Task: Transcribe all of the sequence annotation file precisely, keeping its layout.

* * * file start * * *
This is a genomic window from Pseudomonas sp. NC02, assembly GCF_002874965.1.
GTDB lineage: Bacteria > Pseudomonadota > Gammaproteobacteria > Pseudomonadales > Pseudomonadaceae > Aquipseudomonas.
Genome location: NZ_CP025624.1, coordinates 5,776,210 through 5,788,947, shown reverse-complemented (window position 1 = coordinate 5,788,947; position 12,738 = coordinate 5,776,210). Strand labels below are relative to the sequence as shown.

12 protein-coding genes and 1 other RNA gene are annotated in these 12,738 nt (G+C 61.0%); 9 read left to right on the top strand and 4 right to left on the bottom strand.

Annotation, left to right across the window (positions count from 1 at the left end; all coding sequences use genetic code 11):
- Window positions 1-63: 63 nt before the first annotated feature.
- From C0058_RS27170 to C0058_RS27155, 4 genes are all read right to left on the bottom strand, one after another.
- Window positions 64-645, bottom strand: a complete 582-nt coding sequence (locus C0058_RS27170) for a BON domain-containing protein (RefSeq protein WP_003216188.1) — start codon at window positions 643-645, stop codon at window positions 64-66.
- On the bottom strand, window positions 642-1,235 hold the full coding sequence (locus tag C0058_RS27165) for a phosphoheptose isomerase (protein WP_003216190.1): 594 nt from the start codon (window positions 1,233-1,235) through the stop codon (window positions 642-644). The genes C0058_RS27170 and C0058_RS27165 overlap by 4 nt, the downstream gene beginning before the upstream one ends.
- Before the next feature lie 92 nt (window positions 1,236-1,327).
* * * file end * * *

This is a genomic window from Pseudomonas sp. NC02, assembly GCF_002874965.1.
GTDB lineage: Bacteria > Pseudomonadota > Gammaproteobacteria > Pseudomonadales > Pseudomonadaceae > Aquipseudomonas.
Genome location: NZ_CP025624.1, coordinates 5,776,210 through 5,788,947, shown reverse-complemented (window position 1 = coordinate 5,788,947; position 12,738 = coordinate 5,776,210). Strand labels below are relative to the sequence as shown.

12 protein-coding genes and 1 other RNA gene are annotated in these 12,738 nt (G+C 61.0%); 9 read left to right on the top strand and 4 right to left on the bottom strand.

Annotation, left to right across the window (positions count from 1 at the left end; all coding sequences use genetic code 11):
- Window positions 1-63: 63 nt before the first annotated feature.
- From C0058_RS27170 to C0058_RS27155, 4 genes are all read right to left on the bottom strand, one after another.
- Window positions 64-645, bottom strand: a complete 582-nt coding sequence (locus C0058_RS27170) for a BON domain-containing protein (RefSeq protein WP_003216188.1) — start codon at window positions 643-645, stop codon at window positions 64-66.
- On the bottom strand, window positions 642-1,235 hold the full coding sequence (locus tag C0058_RS27165) for a phosphoheptose isomerase (protein WP_003216190.1): 594 nt from the start codon (window positions 1,233-1,235) through the stop codon (window positions 642-644). The genes C0058_RS27170 and C0058_RS27165 overlap by 4 nt, the downstream gene beginning before the upstream one ends.
- Before the next feature lie 92 nt (window positions 1,236-1,327).